With about 85 percent of the vote counted, South Africa’s ruling African National Congress — the party that ended apartheid — is ahead nationwide but is seeing its worst electoral performance since the end of white minority rule 22 years ago.
The main opposition Democratic Alliance party is on course to hold Cape Town and has pulled ahead in Port Elizabeth, with a close fight between the DA and the ANC in Pretoria and Johannesburg, AFP reported.
The ANC has won more than 60 percent of the vote at every election since the country’s first democratic vote in 1994 when Nelson Mandela became president.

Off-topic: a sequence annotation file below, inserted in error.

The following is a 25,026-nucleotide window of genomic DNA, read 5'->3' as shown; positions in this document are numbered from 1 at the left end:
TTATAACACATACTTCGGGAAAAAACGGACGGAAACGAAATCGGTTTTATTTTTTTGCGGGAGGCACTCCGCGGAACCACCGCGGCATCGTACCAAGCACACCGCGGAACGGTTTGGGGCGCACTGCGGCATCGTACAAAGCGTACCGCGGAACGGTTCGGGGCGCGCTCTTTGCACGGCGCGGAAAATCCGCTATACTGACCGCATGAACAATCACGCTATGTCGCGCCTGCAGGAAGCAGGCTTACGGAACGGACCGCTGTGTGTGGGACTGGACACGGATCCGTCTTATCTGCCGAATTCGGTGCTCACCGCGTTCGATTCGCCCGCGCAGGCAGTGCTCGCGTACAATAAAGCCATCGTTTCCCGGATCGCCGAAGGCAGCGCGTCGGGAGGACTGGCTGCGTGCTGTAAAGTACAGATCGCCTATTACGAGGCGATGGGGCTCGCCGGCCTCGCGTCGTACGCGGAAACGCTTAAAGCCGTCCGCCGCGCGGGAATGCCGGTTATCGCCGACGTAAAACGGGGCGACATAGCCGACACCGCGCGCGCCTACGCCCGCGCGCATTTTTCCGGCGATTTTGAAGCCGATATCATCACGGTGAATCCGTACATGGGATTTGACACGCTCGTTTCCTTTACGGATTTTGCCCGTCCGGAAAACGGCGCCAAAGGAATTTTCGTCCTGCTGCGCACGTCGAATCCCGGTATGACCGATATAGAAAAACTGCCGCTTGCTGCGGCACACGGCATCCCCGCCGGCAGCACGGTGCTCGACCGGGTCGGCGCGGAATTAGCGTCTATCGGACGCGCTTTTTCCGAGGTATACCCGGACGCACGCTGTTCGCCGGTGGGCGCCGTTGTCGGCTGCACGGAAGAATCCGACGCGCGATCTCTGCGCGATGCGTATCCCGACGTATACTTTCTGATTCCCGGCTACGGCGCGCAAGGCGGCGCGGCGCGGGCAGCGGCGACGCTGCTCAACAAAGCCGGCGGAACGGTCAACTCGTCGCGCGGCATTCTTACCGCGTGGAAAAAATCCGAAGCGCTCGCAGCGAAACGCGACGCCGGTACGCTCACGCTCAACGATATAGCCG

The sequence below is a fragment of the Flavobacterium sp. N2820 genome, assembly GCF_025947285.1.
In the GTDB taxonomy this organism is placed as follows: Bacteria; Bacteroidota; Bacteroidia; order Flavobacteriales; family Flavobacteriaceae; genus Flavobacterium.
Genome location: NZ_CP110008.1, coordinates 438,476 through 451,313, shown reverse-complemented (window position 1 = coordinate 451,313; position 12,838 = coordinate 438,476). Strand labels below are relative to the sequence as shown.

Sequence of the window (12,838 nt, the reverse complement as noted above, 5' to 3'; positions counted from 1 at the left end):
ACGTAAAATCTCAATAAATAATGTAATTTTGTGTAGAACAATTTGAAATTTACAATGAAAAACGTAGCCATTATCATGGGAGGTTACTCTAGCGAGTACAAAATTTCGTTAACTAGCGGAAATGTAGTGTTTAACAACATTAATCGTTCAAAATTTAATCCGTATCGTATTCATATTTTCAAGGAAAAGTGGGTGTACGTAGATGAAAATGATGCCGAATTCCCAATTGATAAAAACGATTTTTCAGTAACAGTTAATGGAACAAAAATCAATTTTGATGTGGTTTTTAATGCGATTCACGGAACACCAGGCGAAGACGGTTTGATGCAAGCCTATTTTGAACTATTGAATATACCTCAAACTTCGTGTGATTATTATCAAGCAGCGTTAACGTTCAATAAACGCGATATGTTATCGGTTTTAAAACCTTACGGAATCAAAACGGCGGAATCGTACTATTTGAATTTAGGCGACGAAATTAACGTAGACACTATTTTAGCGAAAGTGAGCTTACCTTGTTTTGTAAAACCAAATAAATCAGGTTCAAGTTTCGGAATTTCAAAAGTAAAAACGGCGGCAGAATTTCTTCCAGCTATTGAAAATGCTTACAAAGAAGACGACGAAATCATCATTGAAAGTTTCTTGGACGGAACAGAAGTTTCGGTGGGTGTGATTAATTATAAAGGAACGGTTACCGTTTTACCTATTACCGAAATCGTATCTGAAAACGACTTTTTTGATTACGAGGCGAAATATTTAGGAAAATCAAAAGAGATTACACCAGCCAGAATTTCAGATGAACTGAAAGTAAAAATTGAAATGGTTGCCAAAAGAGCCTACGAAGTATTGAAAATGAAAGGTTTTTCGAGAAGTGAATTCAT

Late Tuesday, the ANC recorded 54 percent of the vote, down from 62 percent in the 2011 municipal elections. The Democratic Alliance recorded 27 percent and the Economic Freedom Fighters, 7 percent, according to official results.
“We have shown some incredible growth,” Democratic Alliance leader Mmusi Maimane told 702 radio, BBC reported. “We call this the change election because we felt that it was a referendum on Jacob Zuma as a national figure, but we also had a referendum about the future of South Africa.”
The count is seen as an indication of how the next general election could turn out, Al Jazeera reported.
The poll is a mid-term comment on the performance of President Jacob Zuma, who has been the subject of scandals since taking office in 2009, and has been plagued by the country’s economic crises.